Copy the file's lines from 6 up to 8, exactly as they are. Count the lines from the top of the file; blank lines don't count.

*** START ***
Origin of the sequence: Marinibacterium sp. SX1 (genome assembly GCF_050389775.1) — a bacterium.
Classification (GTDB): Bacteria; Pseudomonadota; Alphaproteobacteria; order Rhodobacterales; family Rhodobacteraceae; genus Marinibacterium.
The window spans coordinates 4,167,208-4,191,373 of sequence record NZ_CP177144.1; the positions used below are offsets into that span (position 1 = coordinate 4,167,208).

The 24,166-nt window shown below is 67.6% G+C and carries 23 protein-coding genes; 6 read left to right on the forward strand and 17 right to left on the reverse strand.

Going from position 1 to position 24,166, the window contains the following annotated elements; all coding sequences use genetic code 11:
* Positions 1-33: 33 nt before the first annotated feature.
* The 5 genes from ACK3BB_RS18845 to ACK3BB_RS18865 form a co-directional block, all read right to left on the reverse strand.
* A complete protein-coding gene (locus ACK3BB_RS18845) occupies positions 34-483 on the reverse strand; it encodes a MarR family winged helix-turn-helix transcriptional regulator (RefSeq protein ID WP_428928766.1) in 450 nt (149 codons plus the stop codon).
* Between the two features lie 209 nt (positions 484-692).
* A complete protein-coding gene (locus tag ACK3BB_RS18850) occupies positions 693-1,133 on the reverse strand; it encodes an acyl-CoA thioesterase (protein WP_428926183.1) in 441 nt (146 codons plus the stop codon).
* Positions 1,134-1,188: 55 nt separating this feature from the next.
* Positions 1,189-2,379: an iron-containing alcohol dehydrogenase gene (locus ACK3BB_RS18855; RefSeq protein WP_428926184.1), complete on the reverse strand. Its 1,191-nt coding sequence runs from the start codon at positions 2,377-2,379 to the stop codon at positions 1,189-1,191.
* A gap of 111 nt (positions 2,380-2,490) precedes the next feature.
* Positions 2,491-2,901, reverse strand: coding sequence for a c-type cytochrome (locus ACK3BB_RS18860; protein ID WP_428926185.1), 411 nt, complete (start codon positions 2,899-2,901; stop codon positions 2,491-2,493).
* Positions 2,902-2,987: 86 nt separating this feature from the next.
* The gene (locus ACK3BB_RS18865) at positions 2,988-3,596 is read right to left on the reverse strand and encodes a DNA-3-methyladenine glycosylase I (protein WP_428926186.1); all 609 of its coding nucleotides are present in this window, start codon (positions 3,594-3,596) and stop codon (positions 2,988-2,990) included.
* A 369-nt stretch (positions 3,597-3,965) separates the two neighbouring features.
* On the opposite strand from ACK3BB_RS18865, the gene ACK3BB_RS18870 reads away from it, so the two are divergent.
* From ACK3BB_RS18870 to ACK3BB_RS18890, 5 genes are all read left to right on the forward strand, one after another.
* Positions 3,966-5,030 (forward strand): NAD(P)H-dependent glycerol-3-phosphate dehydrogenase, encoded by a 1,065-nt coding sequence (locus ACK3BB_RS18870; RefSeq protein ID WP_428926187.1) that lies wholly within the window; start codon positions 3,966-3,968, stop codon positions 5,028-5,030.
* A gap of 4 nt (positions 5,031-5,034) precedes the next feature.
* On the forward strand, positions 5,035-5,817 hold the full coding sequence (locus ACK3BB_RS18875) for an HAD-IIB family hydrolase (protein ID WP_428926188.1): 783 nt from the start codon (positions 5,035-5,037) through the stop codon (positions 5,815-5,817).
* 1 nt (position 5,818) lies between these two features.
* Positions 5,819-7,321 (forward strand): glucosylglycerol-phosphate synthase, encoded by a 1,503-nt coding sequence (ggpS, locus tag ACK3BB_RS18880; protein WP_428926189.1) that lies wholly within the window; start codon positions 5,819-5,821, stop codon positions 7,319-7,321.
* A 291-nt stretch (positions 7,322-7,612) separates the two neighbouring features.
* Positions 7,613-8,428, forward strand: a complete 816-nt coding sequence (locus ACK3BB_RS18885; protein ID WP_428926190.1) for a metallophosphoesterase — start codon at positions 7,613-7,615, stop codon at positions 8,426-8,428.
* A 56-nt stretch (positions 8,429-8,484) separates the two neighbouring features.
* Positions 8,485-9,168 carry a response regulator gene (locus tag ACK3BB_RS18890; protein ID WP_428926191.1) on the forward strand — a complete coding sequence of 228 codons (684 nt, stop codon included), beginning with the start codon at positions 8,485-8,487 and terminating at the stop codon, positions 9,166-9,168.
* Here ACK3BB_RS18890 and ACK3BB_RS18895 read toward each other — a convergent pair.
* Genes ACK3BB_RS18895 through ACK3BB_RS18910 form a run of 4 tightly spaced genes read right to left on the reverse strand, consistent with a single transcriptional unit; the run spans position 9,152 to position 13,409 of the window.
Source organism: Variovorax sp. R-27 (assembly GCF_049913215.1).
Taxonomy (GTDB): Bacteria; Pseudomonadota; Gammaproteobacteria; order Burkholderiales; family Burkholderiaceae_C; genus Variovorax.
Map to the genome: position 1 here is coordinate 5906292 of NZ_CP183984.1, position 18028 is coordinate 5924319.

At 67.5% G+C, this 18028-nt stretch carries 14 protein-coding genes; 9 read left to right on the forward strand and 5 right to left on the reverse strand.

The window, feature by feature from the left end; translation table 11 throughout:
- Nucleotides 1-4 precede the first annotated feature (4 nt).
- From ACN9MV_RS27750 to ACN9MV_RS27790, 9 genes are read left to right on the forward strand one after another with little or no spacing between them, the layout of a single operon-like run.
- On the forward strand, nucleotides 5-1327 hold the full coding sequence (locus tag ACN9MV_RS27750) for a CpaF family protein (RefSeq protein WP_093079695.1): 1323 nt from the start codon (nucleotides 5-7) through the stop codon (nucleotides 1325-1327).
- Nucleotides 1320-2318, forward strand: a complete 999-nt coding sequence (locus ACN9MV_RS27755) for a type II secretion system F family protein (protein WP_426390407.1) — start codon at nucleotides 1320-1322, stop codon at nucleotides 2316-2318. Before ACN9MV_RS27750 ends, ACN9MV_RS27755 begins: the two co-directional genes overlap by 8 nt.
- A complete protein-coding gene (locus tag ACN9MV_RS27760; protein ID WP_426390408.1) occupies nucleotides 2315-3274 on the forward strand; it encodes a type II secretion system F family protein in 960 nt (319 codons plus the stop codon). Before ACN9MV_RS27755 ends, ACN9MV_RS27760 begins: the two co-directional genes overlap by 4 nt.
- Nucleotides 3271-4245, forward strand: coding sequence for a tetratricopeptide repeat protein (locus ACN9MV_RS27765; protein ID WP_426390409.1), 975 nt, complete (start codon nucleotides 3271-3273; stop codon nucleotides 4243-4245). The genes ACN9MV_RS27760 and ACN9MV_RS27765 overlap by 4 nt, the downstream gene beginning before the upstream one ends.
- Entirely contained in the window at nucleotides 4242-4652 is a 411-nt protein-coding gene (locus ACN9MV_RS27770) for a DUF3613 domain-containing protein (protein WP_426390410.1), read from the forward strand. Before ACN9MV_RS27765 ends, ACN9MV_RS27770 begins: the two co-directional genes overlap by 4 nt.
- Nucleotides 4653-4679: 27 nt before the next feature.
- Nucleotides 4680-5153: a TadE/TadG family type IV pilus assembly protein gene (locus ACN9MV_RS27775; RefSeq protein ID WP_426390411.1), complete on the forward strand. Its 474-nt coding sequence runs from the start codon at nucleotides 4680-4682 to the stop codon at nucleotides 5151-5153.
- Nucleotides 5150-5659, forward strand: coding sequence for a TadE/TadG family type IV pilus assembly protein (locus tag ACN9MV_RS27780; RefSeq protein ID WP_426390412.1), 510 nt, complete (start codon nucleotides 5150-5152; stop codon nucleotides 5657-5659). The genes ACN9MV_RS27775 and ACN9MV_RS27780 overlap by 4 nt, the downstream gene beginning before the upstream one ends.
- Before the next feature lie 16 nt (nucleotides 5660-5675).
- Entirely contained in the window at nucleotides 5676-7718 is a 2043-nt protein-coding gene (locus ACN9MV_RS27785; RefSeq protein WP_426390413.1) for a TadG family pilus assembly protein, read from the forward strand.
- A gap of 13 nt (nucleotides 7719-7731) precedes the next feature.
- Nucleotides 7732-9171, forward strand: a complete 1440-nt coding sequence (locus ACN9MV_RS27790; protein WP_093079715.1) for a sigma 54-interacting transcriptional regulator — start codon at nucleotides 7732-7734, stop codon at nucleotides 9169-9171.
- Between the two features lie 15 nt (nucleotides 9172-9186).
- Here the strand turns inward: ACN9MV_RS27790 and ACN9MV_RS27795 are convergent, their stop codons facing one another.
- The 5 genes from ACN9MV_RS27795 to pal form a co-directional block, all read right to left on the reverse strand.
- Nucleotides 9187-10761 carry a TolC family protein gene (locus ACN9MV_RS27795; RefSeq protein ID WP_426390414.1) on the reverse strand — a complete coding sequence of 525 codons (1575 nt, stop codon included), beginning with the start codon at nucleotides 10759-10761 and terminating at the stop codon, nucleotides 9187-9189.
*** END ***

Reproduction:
* Positions 1-33: 33 nt before the first annotated feature.
* The 5 genes from ACK3BB_RS18845 to ACK3BB_RS18865 form a co-directional block, all read right to left on the reverse strand.
* A complete protein-coding gene (locus ACK3BB_RS18845) occupies positions 34-483 on the reverse strand; it encodes a MarR family winged helix-turn-helix transcriptional regulator (RefSeq protein ID WP_428928766.1) in 450 nt (149 codons plus the stop codon).